Rod: As with all new varieties, there is a learning curve that’s going to trip you up along the way. We were really pleased at how friendly the tree is to grow — it just naturally forms a well-branched fruitful tree that gives us large apples pretty much by itself. We have had some problems with skin blemishes, especially on the really young trees but experience is teaching us how to overcome that. The good news it it doesn’t have any effect on the eating quality.
Q – How do you feel about the product being controlled and not available to be grown by others? How does this impact competition and pricing?
Rod: Being one of the members of the grower cooperative allows us to set specific, enforceable grade standards that ensure we deliver great fruit to the consumer every time. This is obviously important in driving the repeat sales that keep us in business. Having the ability to match the supply to the demand also maintains a competitive price that helps both the consumer and the grower.
Rod’s message rings true in many ways. Have you noticed the taste and quality of certain fruits and vegetables has changed over the years? A good example is the Honeycrisp apple. I remember the first time I ate a Honeycrisp. It lived up to its name. It was very sweet and crispy, more than any apple I had ever tasted. Over the years, the sweetness and crispness changed and the overall quality of the apple became inconsistent. Today, the Honeycrisp can be disappointing based on where it’s from and how it is grown. The growing standards put in place on SweeTango will help control the future quality of the product.
We personally have really enjoyed the SweeTango apple this fall. Before seeing it in the markets in the Atlanta area, we purchased several while we were in Arizona last month. It truly does have a unique taste which is crisp, bright, sweet, yet a bit tangy on the finish. I’m not one to generally snack on apples, but I have found myself doing so with these. In addition, they have been great to work with in recipes, as I mentioned in the first post about the SweeTango apple. These apples have become a new favorite.
Be sure to check your local markets to see if SweeTango apples are still available, although they do have a short season. If your markets did not carry them this year, then be sure to ask the store manager about securing them for next fall.
SweeTango is sponsoring a giveaway for one of my readers. This includes a dozen apples shipped to your home (lower 48 states only), and a swag bag with a SweeTango t-shirt and a few other goodies. Directions on how to enter are below.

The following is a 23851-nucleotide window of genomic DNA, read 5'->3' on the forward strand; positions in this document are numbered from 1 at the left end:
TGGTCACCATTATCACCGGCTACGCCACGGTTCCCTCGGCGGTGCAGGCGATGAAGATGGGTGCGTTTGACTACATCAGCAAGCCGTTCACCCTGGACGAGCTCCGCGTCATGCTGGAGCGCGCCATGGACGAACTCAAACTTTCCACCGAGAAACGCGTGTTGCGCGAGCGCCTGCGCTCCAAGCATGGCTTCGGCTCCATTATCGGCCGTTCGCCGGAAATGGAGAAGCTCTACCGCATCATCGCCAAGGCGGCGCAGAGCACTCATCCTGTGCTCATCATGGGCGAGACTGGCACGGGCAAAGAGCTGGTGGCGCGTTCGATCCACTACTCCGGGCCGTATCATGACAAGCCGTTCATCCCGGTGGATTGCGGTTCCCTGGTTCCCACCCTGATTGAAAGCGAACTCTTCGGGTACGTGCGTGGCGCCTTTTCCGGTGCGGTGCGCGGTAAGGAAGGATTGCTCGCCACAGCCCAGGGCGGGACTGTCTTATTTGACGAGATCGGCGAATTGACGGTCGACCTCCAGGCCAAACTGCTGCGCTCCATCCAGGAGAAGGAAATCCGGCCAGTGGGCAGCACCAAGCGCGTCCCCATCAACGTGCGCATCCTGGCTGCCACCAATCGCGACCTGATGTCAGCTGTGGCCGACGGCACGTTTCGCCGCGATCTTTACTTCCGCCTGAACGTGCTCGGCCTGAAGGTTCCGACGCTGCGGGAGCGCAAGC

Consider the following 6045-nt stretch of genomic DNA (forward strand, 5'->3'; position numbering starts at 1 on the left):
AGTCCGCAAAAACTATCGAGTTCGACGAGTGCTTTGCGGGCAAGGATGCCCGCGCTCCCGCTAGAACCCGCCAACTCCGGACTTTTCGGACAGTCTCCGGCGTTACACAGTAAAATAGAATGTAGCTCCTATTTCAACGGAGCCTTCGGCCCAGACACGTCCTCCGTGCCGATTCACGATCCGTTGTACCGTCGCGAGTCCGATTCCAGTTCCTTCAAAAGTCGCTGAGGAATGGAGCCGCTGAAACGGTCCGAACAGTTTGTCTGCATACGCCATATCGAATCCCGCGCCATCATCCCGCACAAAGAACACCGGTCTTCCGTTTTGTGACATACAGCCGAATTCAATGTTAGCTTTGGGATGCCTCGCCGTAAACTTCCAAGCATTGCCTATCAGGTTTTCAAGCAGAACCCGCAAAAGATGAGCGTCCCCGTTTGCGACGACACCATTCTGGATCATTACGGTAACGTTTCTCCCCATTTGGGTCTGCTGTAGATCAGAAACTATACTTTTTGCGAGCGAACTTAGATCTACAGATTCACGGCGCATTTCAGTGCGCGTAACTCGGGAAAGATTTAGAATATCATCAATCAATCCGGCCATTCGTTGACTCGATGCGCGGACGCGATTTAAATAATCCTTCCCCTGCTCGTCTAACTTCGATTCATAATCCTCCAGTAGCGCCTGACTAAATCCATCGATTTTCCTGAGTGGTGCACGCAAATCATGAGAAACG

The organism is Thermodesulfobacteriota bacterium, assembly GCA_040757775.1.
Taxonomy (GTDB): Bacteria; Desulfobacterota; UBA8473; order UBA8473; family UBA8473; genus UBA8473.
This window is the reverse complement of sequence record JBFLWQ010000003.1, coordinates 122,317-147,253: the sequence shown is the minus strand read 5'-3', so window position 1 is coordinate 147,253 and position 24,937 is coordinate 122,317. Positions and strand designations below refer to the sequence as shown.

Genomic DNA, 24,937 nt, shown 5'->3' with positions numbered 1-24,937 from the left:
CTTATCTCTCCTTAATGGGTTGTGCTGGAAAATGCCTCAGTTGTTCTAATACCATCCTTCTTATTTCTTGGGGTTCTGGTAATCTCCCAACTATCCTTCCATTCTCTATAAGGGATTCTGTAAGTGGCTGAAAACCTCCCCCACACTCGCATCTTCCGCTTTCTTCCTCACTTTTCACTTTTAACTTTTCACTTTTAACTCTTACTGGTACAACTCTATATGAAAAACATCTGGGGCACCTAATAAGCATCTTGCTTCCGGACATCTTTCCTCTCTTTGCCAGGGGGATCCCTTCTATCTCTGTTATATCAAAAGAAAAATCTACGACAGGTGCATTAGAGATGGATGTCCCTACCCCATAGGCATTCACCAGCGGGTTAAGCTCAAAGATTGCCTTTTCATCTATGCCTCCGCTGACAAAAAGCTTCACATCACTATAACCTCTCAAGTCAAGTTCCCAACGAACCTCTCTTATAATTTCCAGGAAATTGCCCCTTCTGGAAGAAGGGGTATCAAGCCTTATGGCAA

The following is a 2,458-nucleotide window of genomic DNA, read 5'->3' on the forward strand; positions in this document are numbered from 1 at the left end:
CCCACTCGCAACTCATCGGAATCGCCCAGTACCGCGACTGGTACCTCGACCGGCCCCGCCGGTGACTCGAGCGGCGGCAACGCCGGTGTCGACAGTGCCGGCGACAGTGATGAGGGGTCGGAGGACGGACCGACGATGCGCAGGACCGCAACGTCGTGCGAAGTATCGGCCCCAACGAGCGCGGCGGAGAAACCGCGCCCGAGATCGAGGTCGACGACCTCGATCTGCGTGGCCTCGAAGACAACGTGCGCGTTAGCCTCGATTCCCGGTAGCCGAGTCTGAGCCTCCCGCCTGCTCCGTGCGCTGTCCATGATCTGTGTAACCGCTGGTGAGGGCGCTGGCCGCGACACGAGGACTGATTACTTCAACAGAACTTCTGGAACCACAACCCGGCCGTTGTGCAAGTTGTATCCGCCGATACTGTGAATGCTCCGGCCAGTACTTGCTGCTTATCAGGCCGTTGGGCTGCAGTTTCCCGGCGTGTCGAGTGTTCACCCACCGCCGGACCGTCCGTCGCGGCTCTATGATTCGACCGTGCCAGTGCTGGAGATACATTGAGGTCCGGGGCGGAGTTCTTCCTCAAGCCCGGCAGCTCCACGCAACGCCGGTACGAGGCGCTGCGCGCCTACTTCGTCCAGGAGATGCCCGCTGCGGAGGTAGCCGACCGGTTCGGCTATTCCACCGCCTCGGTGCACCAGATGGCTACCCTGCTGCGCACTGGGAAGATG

BTW – Don’t forget to enter the online SweeTango Sweepstakes where one lucky winner and their guest will be flown to Los Angeles to dine at Animal Restaurant. Chefs Jon Shook and Vinny Dotolo created several recipes specifically for this apple.
Here’s how you enter to win the SweeTango Apple Giveway:
– Leave a comment telling me what your favorite fall dish or dessert is that’s made with apples.
* Regretfully, due to the contents (produce), this package can only be shipped to a winner in the Continental U.S. I apologize to my readers that live outside of that area.
Here are four additional ways that you can enter.
1. Like @SweeTango on Facebook. Leave a comment here indicating that you liked the page. If you are already a follower, you can leave a comment saying you are.
2. Follow SweeTango on Twitter. Leave a comment here indicating that you are now a follower. If you are already a follower, you can leave a comment saying you are.
3. Like Bunkycooks on Facebook. Leave a comment here indicating you liked the page. If you are already a follower, you can leave a comment saying you are.
4. Follow @Bunkycooks on Twitter. Leave a comment here indicating that you are now a follower. If you are already a follower, you can leave a comment saying you are.
** You can have a total of 6 entries, however, each comment needs to be left separately to count as one entry each. **
This giveaway ends at 5 pm EST on Monday November 4, 2013.
I will notify the winner by email. Please get back to me with your shipping information within 48 hours or I will have to choose another winner.
* Photos courtesy of SweeTango.
Disclosure – I was contacted by SweeTango to help promote their brief apple season in the Atlanta area. While this post was compensated, as always, the opinions expressed on this site are my own.